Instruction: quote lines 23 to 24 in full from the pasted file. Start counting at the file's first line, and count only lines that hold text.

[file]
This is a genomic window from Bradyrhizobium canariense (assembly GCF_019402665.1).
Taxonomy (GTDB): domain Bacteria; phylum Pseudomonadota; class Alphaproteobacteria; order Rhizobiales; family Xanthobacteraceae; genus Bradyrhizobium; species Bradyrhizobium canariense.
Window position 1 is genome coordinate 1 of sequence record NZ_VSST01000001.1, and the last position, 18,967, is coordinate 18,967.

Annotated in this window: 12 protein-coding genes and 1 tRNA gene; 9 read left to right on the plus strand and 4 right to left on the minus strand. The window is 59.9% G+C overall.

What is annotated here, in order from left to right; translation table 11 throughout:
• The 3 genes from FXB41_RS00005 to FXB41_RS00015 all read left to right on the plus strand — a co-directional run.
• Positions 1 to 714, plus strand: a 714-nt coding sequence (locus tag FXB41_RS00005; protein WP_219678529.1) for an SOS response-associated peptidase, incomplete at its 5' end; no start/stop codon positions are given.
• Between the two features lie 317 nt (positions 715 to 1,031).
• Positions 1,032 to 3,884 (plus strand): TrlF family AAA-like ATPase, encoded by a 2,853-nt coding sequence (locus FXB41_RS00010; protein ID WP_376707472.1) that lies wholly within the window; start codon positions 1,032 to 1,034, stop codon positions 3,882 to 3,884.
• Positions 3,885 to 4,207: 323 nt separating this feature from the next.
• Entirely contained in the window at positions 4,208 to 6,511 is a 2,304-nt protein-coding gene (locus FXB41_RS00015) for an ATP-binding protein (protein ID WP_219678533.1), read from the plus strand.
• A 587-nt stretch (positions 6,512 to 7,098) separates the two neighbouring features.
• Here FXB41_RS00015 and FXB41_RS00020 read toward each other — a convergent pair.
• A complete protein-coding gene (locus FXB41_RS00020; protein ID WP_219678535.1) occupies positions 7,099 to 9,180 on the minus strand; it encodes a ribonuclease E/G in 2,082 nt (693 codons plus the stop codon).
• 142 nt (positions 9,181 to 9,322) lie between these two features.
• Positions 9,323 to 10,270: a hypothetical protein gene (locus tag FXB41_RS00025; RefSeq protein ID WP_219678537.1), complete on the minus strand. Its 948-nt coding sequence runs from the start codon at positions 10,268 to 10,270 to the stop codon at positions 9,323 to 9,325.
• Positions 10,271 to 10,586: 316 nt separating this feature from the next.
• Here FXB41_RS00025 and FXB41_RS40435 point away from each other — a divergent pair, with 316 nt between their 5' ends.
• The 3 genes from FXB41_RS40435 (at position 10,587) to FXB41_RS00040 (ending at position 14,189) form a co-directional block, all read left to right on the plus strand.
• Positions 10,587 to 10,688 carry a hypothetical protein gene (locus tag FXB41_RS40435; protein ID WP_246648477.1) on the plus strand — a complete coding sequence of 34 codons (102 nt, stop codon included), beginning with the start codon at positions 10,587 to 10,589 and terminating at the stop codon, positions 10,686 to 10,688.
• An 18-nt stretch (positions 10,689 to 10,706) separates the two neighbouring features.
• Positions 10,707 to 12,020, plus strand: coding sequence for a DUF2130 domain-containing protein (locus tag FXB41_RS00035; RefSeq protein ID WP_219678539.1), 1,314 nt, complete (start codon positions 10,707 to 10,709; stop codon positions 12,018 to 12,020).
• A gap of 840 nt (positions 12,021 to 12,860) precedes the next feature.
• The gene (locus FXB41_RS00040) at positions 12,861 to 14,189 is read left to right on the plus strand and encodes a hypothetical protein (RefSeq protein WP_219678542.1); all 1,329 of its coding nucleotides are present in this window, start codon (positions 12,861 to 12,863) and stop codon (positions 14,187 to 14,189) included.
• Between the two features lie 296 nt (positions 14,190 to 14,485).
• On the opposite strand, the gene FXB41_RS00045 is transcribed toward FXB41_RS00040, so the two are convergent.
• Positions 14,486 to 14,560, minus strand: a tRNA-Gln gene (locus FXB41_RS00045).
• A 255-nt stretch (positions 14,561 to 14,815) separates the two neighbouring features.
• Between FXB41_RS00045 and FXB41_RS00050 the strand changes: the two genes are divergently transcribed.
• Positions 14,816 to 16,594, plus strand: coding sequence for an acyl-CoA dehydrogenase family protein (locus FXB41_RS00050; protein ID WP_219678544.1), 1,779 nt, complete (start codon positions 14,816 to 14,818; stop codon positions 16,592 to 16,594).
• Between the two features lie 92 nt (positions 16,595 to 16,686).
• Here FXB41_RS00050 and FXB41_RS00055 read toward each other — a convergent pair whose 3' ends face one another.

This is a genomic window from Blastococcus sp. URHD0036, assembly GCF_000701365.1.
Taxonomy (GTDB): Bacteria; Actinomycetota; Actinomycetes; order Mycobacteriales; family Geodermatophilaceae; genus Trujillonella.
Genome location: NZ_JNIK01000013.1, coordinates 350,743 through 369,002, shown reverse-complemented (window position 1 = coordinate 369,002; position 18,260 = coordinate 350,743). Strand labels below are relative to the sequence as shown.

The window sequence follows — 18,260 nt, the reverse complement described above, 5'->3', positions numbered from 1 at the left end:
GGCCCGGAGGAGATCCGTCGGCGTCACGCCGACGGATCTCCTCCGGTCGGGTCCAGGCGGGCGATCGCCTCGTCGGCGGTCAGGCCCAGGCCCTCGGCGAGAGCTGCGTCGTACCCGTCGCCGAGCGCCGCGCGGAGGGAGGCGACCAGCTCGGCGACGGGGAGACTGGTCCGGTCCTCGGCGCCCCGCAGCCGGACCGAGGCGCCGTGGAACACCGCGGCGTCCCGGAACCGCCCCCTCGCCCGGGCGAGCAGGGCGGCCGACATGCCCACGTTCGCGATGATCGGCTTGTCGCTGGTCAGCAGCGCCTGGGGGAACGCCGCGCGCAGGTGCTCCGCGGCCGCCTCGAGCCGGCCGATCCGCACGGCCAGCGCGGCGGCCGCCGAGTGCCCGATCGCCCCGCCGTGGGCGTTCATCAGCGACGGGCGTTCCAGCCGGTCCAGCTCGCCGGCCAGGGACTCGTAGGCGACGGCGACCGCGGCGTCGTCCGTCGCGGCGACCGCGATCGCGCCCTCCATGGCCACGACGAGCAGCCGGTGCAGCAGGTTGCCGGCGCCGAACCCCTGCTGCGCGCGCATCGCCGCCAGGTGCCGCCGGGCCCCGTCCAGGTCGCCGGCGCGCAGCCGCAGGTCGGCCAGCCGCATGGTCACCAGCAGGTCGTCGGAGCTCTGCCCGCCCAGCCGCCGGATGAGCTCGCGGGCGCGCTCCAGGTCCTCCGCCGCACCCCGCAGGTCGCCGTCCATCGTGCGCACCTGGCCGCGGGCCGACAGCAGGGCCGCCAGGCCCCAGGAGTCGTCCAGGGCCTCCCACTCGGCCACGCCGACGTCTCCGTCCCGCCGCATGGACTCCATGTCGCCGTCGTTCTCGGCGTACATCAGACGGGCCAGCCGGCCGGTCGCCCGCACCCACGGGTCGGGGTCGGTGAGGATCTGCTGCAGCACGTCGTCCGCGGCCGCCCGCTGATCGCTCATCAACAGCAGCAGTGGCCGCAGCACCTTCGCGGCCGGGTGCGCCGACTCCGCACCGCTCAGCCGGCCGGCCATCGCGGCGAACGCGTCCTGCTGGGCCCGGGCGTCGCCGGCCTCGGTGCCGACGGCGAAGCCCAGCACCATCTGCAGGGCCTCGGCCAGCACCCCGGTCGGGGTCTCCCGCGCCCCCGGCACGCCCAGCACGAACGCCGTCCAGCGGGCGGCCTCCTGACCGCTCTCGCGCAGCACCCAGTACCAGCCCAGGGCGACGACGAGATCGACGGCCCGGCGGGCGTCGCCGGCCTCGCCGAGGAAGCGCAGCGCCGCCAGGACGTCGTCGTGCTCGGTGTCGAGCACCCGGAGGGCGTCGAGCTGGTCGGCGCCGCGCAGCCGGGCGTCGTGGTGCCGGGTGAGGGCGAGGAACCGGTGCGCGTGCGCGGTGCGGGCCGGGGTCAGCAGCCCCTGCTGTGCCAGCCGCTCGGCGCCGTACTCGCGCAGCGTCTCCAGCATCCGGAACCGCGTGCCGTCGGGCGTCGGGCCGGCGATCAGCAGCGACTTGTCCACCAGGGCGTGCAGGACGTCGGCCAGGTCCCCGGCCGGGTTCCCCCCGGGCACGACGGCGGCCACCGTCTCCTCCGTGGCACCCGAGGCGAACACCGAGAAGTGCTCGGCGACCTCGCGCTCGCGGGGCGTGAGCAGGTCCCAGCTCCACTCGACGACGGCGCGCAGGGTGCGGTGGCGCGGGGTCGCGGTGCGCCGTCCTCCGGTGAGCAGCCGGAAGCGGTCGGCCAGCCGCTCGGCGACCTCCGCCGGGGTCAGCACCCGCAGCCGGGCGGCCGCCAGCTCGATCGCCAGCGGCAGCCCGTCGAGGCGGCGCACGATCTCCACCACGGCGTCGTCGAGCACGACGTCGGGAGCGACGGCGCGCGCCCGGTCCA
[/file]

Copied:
• A gap of 840 nt (positions 12,021 to 12,860) precedes the next feature.
• The gene (locus FXB41_RS00040) at positions 12,861 to 14,189 is read left to right on the plus strand and encodes a hypothetical protein (RefSeq protein WP_219678542.1); all 1,329 of its coding nucleotides are present in this window, start codon (positions 12,861 to 12,863) and stop codon (positions 14,187 to 14,189) included.